Sensible Solutions: An Introduction

Track This Blog By E-mail

Editor's note: Just in time for Independence Day, the VisionAware Peers introduce a new message board topic: Sensible Solutions for Everyday Living with Vision Loss. These tips and solutions to managing life with vision loss are being posted in a message board format so that you can respond and ask questions. We encourage you to browse through suggestions and strategies that can help you, or a family member, successfully accomplish those daily chores that can make living with vision loss a challenge. We also recommend that you read the topics in Skills You Need for Everyday Living.

Life Isn't Limited by the Availability of Gadgets

Being blind or visually-impaired doesn’t mean that we can always afford many of the modern assistive devices and gadgets that can be purchased through specialty stores. No doubt that these devices are very helpful but unfortunately, the cost in producing them is sometimes expensive. As a result, the limited production cost is passed on to the consumer who may not have the financial resources to purchase the product or who may not live in an area where vision rehabilitation services are available. However, one’s ability to continue to do the things that were once done with eyesight need not be limited to using such gadgets.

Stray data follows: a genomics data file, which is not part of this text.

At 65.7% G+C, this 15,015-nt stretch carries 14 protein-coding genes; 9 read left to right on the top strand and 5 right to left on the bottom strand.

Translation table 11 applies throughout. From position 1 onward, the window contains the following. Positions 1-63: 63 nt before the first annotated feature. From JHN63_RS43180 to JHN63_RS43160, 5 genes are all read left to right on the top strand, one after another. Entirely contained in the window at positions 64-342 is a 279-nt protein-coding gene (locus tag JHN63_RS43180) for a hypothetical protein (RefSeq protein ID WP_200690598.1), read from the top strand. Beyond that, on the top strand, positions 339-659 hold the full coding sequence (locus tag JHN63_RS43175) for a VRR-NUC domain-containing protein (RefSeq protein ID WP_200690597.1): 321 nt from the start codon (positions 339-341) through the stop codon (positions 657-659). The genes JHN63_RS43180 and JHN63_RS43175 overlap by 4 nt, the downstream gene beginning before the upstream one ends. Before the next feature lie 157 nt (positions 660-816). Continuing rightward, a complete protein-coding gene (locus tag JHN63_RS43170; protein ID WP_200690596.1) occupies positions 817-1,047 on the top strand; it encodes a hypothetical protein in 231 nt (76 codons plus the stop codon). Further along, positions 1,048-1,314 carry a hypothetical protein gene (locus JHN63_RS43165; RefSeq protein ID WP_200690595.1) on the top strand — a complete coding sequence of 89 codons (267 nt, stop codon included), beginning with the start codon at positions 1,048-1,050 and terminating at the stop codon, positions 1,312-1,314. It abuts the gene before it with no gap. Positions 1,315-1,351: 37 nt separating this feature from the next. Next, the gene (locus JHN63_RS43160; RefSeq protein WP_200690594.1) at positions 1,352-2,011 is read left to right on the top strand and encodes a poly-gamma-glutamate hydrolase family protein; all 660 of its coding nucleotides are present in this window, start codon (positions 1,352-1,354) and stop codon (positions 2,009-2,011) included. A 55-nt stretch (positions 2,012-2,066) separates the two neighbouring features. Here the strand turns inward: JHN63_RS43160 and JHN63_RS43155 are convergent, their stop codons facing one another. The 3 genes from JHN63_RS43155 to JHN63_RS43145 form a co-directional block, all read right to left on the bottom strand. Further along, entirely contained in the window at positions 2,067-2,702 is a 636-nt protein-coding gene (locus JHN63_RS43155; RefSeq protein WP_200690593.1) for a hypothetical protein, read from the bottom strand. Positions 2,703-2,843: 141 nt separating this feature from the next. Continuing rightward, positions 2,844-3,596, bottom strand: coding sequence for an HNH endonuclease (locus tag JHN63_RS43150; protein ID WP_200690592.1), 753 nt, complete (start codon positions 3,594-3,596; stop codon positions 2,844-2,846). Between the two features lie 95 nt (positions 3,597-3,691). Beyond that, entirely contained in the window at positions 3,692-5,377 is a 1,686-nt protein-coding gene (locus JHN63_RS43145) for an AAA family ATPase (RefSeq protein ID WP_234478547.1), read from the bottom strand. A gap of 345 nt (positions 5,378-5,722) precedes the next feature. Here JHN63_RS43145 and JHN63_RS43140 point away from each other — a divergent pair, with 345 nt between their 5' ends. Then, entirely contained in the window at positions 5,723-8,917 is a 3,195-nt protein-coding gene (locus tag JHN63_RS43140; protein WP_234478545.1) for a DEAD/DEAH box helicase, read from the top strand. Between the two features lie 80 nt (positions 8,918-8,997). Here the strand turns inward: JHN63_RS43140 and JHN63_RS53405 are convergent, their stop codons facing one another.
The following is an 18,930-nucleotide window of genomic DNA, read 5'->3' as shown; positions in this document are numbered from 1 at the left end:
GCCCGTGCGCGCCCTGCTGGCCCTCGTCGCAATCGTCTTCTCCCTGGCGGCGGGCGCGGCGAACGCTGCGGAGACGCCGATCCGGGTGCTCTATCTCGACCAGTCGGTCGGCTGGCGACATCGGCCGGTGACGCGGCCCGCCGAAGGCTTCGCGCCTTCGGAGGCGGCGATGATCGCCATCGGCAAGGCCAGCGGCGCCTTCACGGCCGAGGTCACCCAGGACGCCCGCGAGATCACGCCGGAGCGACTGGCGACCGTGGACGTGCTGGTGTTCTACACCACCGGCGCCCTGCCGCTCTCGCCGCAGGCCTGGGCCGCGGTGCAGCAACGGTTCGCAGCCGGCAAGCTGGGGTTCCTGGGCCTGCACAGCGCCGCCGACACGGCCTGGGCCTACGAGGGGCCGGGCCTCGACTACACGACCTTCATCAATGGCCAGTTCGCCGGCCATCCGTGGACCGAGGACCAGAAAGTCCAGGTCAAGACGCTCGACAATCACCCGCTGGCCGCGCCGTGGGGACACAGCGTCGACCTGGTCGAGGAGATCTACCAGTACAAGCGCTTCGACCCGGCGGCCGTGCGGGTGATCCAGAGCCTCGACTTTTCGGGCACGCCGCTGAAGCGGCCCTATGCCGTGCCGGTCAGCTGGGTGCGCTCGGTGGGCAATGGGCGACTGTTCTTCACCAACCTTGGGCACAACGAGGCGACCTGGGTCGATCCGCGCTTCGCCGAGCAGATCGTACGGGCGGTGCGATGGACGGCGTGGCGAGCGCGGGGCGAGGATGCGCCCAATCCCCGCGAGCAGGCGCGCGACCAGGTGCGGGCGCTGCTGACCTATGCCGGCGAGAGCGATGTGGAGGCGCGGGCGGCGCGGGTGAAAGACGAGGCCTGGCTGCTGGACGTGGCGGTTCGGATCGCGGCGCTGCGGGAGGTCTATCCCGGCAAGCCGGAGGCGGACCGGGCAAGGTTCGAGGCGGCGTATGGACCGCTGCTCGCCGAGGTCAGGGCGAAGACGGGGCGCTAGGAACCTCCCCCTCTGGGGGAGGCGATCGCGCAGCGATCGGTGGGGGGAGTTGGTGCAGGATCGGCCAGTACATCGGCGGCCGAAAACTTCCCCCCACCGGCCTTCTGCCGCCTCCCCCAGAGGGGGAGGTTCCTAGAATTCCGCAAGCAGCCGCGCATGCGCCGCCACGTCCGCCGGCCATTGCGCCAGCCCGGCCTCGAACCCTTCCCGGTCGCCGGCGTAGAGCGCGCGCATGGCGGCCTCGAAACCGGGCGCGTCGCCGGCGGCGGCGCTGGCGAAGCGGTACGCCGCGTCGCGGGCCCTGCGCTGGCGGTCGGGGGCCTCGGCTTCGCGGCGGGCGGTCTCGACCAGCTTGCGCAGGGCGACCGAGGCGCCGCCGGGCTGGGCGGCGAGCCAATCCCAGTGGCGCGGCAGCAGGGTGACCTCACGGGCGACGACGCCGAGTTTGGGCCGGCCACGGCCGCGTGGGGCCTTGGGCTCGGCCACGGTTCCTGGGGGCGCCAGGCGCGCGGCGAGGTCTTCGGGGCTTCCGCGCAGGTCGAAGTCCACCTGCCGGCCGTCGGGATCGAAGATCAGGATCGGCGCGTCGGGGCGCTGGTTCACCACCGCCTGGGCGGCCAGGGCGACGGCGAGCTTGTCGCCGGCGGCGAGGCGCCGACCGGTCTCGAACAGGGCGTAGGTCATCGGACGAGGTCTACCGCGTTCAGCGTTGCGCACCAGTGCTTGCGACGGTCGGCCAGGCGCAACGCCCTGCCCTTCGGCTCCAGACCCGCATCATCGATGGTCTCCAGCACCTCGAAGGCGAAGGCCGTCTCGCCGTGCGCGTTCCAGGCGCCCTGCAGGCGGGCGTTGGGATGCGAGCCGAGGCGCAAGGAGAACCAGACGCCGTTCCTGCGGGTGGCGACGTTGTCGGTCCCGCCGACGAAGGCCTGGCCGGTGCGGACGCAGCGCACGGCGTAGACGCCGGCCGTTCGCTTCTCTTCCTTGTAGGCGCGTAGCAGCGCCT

Everything in Its Place

No matter what solution you are looking for, it cannot be emphasized enough how important it is for the person with low vision to adapt certain organizational techniques in keeping absolutely everything in its place. As children, we all learned the saying, "Everything has its place and there is a place for everything." So the very first step needed for 'Sensible Solutions' is getting organized. As peer advisor Maribel Steel has written in a VisionAware blog post, Organization is a Matter of Survival

Illustration of high contrast kitchen.

Less Frustration, More Confidence